Formula: A formula is an expression which calculates the value of a cell.

Formula Bar: A toolbar at the top of the Microsoft Excel spreadsheet window that you can use to enter or copy an existing formula into cells or charts. It is labeled with function symbol (fx). By clicking the Formula Bar, or when you type an equal (=) symbol in a cell, the Formula Bar will activate.

Key Performance Indicator (KPI) : A Key Performance Indicator is a measurable value that demonstrates how effectively a company is achieving key business objectives. Organizations use KPIs at multiple levels to evaluate their success at reaching targets.

Line Chart: Line charts can display continuous data over time, set against a common scale, and are therefore ideal for showing trends in data at equal intervals or over time. In a line chart, category data is distributed evenly along the horizontal axis, and all value data is distributed evenly along the vertical axis.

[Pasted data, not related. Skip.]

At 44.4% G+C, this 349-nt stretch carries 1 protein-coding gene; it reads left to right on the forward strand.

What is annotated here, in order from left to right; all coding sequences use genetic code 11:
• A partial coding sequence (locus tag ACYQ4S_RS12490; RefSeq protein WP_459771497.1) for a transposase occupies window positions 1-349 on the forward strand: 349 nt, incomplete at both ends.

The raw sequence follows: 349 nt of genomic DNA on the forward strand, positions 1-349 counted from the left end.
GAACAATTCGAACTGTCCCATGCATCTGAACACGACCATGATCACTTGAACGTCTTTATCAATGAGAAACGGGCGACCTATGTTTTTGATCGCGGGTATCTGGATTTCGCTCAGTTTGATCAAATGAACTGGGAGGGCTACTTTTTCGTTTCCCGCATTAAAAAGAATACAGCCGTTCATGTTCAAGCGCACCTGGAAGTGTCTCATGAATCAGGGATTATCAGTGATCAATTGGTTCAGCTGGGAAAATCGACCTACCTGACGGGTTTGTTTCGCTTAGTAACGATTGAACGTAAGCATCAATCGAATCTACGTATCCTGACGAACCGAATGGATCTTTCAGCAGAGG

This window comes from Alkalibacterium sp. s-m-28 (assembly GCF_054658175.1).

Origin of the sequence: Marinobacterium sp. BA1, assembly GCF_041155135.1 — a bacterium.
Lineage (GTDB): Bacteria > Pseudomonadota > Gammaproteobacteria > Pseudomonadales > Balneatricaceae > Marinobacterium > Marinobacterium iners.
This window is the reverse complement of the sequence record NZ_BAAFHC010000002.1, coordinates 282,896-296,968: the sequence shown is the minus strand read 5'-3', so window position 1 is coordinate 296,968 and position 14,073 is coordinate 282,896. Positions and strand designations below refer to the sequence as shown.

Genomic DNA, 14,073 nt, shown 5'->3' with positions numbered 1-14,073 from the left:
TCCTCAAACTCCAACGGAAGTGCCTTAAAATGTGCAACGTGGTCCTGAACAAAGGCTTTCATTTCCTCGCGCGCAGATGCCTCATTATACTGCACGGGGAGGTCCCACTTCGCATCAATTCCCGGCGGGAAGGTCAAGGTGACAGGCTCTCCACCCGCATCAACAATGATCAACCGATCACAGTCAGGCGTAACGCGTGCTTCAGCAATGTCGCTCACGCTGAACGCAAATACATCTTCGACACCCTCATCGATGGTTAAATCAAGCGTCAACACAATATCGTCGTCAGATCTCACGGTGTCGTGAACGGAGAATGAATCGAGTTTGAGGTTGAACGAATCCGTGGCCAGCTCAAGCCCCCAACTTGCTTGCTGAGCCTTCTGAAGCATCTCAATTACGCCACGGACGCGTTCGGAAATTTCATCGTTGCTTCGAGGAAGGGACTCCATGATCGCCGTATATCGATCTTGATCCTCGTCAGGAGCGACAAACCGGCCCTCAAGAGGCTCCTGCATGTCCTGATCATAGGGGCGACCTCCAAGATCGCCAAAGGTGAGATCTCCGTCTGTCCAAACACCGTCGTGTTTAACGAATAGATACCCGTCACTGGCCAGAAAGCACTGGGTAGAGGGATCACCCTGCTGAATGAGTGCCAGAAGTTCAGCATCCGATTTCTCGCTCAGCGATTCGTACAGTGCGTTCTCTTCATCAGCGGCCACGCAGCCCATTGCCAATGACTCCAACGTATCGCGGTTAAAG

Macro: One or more lines of programming code that automate tasks. The Macro Recorder allows users to automate tasks without seeing the underlying programming code.

Pie Chart: A pie chart is a circular representation that reflects the numbers of a single row or single column of Excel. The individual numbers are called data points (or categories) and a list (row or column) of numbers is called a data series.

Pivot Table: A report creation tool in Excel that enables you to quickly summarize lists of data into summary reports by clicking checkboxes and dragging fields onscreen.

Refresh: The Refresh command appears on the Options tab of Excel 2007 and 2010 as well as the Analyze tab of Excel 2013. Pivot tables store a snapshot of the underlying source data, so they don’t immediately reflect changes to said data. You must periodically refresh any pivot table to ensure it reflects any changes to the source data.